Ben Rouse is no stranger to defying odds. To the average person, attending all 162 Brewers games in one season may sound like an impossible task. To a 25-year-old who was diagnosed with leukemia in 2007 and is currently in remission, the word “impossible” doesn’t exist.
“You only live once, and you might as well do something when you can,” Rouse told the Milwaukee Journal-Sentinel after completing his tour across North America on Wednesday.
Rouse spent more than 680 hours inside MLB ballparks this season, and he documented his journey with a blog along the way. He was formerly a 20-game partial season-ticket holder with the Brewers, but when he told the team he wanted to attend every game of the season — home and away — they were happy to help. The Brewers upgraded Rouse to a full season ticket package and got him a ticket to every road game. He says he had to spend about $6,500 while following the Brew Crew everywhere they went.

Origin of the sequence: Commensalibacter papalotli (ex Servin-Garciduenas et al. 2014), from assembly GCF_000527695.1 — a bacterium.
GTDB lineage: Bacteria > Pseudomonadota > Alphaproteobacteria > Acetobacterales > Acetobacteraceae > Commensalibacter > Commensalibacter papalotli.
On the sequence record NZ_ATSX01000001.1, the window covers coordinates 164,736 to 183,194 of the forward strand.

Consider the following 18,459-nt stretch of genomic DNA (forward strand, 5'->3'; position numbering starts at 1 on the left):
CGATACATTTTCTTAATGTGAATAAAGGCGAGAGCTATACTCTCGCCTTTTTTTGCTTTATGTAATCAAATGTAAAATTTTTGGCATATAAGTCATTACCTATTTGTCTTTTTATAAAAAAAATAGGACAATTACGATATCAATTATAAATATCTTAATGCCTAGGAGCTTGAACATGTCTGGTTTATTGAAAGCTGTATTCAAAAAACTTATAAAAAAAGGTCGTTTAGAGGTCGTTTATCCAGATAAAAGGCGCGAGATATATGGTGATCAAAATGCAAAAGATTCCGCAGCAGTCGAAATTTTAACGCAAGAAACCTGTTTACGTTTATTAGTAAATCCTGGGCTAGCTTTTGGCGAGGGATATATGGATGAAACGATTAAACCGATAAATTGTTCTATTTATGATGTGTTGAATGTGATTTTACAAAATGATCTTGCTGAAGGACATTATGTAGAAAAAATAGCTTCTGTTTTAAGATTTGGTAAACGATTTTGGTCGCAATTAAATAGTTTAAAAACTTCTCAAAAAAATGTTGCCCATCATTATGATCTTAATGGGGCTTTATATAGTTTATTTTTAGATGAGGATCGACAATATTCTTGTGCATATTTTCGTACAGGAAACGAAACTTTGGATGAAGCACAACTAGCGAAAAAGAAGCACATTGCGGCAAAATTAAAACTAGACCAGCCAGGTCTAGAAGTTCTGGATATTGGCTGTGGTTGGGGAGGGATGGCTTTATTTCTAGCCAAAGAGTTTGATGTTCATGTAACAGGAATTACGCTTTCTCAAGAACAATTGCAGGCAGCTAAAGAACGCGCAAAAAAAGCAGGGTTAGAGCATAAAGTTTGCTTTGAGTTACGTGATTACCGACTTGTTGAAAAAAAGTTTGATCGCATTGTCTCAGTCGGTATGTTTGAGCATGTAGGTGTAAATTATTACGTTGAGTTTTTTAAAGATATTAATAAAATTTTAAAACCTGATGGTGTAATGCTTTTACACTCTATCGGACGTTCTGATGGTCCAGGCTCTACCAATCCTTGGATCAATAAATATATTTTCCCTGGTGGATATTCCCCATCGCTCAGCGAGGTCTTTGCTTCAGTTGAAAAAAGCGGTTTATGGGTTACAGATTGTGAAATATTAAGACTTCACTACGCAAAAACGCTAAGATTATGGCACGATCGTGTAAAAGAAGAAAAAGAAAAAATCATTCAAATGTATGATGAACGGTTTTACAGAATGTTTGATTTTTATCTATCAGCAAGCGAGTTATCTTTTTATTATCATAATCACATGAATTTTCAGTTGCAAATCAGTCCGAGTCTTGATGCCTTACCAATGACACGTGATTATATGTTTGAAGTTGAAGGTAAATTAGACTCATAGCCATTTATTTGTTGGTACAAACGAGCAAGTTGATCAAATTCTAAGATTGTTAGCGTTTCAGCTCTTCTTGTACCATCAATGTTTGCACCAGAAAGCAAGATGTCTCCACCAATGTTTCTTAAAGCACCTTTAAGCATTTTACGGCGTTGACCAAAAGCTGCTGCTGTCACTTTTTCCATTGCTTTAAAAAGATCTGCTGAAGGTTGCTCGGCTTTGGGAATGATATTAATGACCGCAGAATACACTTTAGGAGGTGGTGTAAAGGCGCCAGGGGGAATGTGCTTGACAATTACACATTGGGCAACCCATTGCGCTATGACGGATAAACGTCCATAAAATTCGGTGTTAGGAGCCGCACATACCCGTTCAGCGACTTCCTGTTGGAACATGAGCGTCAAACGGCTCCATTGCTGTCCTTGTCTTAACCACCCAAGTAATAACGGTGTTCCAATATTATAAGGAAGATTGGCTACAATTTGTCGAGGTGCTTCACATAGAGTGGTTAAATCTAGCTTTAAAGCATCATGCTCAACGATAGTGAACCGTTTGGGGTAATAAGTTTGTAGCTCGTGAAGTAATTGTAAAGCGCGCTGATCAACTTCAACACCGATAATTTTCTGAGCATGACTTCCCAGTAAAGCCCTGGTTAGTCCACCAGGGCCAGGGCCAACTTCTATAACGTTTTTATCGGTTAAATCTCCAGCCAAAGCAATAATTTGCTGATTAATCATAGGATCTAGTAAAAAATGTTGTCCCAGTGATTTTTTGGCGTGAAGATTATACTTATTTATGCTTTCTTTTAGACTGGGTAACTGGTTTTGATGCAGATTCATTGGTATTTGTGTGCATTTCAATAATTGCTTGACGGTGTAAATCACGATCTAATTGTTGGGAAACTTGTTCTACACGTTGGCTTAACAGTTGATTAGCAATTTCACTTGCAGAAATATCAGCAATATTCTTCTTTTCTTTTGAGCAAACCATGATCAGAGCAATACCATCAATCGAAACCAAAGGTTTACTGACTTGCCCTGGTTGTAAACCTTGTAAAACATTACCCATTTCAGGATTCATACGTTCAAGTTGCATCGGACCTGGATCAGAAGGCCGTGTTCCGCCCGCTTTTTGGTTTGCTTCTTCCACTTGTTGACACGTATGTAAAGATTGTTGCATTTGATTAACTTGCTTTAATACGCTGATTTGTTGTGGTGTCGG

Rouse’s daily blog, Ben Rouse’s Brewers Mission 162, helped raise awareness for the Be The Match Foundation, an organization that helps find donors for those in need of bone marrow or umbilical cord blood transplants. After being diagnosed with acute promyelocytic leukemia in 2007, Rouse underwent various treatments including chemotherapy. He received an umbilical cord blood stem cell transplant in 2009 and has been in remission since.
“Why not do it at 25?” Rouse asked. “Who knows what my body will be like in 20 years, 30 years.”
As expected, his 162-game tour was filled with mind-boggling feats and statistics. Rouse ate 100 sausages, threw out two ceremonial first pitches, traveled 43,000 miles and saw 48,000 pitches. Perhaps even more impressive, he missed only 110 pitches. Most importantly, he showed people that doing something you put your mind to is entirely possible, no matter what the circumstances. If Ben Rouse can fight leukemia and attend all 162 games of the Brewers season, all the while raising money for a great cause, what’s our excuse?
H/T Big League StewGoogle+